The Digital Futures for Children (DFC) centre is working with researchers at the University of Cambridge, UNICEF, and the University of Oxford to examine measures of online child sexual exploitation and abuse (OCSEA) in diverse contexts around the world. Assuming a global perspective, we not only aim to help advance the conceptual understanding of OCSEA but to validate existing measurements in diverse populations to improve the future study of related risks and harms.
To do so, we will examine the roles of different community and individual risk factors in experiencing and reporting OCSEA in low- and middle-income countries (LMICs) in especially the majority world, and will validate existing measurements in global populations to improve the future study of these harms. Our proposed outputs – including tangible resources for understanding, reporting, managing, and/or responding to OCSEA and associated risks – will be tailored to diverse audiences, including academic researchers, policymakers, and practitioners.
The project is funded by the UK Research and Innovation (UKRI)’s National Research Centre on Privacy, Harm Reduction and Adversarial Influence Online (Rephrain), which among other things aims to deliver culturally-sensitive approaches to online harm protection. The project will specifically focus on Rephrain’s mission to enable research to develop methods to help children meaningfully participate in digital environments, and experience the many opportunities, while also safeguarding them from harm.
Building on the work of other team members from the Universities of Oxford and Cambridge, as well as UNICEF, our work will specifically investigate how OCSEA is understood and/or classified in policy and practice. Intended project outputs will demonstrate how typologies and classifications designed to measure and assess OCSEA are used and are useful for informing reporting mechanisms for OCSEA, responses to OCSEA, as well as evidence-based policies to address OCSEA. It will also illustrate the relevance of these approaches in and for diverse contexts and regions.
In addition to our team at the Digital Futures for Children centre (Professor Sonia Livingstone and Anri van der Spuy), the REPHRAIN work is supported by researchers from the University of Cambridge, UNICEF, and the University of Oxford.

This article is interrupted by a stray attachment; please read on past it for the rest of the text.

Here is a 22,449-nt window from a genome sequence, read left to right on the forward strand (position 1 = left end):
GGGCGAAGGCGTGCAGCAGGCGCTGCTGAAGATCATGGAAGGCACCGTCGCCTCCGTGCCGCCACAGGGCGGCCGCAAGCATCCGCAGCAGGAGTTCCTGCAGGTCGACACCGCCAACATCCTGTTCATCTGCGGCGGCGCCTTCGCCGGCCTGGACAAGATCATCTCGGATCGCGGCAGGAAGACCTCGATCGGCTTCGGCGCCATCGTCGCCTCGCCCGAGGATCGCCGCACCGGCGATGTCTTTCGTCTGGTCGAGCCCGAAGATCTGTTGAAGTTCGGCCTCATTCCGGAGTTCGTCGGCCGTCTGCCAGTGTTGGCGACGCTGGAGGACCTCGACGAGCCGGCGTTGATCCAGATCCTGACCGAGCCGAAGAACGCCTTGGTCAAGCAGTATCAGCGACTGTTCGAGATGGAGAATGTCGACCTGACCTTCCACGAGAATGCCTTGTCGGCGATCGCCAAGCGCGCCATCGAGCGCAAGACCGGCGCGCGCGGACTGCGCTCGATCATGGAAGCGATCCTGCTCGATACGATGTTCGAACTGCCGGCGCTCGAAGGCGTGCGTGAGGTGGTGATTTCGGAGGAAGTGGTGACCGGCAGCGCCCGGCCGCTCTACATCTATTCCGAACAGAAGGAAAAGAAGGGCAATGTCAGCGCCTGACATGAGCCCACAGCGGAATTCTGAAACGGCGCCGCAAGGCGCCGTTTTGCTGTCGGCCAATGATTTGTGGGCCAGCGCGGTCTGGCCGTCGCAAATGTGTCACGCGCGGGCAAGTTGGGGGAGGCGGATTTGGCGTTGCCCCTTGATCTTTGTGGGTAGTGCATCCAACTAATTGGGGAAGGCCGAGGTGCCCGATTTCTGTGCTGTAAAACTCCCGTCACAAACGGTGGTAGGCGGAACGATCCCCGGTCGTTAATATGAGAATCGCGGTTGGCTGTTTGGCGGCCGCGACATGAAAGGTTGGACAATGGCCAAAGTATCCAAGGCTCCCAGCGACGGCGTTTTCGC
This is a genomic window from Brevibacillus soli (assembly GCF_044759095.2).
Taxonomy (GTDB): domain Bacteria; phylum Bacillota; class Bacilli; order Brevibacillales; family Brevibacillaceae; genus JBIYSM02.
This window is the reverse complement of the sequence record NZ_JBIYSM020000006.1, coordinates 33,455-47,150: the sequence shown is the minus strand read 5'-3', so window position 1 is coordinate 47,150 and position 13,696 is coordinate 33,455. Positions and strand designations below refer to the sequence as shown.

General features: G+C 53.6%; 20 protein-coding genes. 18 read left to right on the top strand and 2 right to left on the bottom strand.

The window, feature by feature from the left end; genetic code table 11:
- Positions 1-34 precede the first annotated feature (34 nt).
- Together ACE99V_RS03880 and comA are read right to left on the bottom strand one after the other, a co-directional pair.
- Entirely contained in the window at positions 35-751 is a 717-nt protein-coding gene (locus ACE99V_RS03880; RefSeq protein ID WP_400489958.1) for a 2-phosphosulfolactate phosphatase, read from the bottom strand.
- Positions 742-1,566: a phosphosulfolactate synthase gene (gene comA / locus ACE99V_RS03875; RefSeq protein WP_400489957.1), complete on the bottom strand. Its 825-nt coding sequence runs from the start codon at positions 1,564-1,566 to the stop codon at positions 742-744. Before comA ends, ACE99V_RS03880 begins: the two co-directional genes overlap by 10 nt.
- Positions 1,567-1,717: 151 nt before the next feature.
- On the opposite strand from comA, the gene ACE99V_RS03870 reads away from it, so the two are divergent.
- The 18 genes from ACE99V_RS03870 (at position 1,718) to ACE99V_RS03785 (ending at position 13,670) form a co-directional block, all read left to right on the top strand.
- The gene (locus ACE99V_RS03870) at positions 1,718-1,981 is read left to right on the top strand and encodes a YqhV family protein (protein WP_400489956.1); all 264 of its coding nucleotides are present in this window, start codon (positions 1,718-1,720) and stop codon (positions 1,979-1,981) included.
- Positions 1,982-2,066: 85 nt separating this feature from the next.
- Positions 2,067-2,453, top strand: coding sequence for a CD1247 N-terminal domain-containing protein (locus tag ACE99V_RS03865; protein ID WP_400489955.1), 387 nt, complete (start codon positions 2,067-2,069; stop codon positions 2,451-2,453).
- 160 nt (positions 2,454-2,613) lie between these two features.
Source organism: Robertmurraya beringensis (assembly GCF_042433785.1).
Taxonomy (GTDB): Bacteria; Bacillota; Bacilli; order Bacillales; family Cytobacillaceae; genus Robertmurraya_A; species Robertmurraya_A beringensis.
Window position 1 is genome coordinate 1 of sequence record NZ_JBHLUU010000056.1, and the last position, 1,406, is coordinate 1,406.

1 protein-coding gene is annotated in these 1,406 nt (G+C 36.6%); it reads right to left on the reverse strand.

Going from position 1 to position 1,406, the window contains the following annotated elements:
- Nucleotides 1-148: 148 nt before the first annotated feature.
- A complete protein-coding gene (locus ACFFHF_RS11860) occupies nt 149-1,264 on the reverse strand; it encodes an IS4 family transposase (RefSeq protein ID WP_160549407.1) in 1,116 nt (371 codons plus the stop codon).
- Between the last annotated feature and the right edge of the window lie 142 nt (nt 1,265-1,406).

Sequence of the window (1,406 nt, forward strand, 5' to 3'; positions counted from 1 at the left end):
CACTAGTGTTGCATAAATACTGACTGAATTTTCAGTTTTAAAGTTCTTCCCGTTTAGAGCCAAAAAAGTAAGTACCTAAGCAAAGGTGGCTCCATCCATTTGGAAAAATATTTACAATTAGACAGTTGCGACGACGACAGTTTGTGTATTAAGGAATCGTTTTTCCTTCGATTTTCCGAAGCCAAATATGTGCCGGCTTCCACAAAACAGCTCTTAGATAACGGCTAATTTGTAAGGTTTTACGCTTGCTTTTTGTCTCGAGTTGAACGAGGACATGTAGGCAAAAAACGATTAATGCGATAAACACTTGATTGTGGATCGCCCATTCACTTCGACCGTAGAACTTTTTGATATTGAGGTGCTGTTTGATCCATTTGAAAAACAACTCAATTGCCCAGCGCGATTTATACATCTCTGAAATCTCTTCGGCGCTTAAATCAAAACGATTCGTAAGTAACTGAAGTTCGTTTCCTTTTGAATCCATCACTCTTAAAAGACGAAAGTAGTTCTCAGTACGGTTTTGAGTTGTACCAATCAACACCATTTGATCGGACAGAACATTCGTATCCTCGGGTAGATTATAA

Dr Amy Orben is a Programme Leader Track Scientist at the MRC Cognition and Brain Sciences Unit and Fellow of St. John’s College at the University of Cambridge. She directs an internationally renowned research programme investigating the links between mental health and digital technology use in adolescence. Amy advises governments, health officials and civil servants around the world and has received a range of prestigious awards including the Medical Research Council Early Career Impact Prize (2022).
Dr Sebastian Kurten is a researcher at the University of Cambridge, researching adolescent wellbeing within challenging environments. His primary area of expertise revolves around investigating the relationship between digital technologies and mental health. Through his work, Sebastian aspires to contribute valuable insights that inform the development of targeted strategies to navigate the complex intersection of technology, mental health, and the wellbeing of the younger generation.
Dr Sakshi Ghai is a Postdoctoral Researcher at the Oxford Internet Institute, where she investigates the effects of digital technologies on adolescent well-being with a focus on Global South. Sakshi completed her PhD in Psychology at the University of Cambridge with affiliations to the Department of Psychology and the MRC Cognition and Brain Sciences Unit. Her work reflects on two complementary strands of research inquiry: applied research into the effects of digital technologies on adolescent well-being, and meta-scientific research into the diversity of behavioural science.
Dr Daniel Kardefelt-Winther leads UNICEF’s research programme on Children and Digital Technologies, at the Office of Research. He works at the intersection of child rights and digital technology and has several years of experience in designing, implementing and managing cross-national comparative evidence generation projects involving children and adults. In his role at UNICEF, Daniel manages the Global Kids Online and Disrupting Harm projects, generating evidence with children in more than 30 low-middle income countries.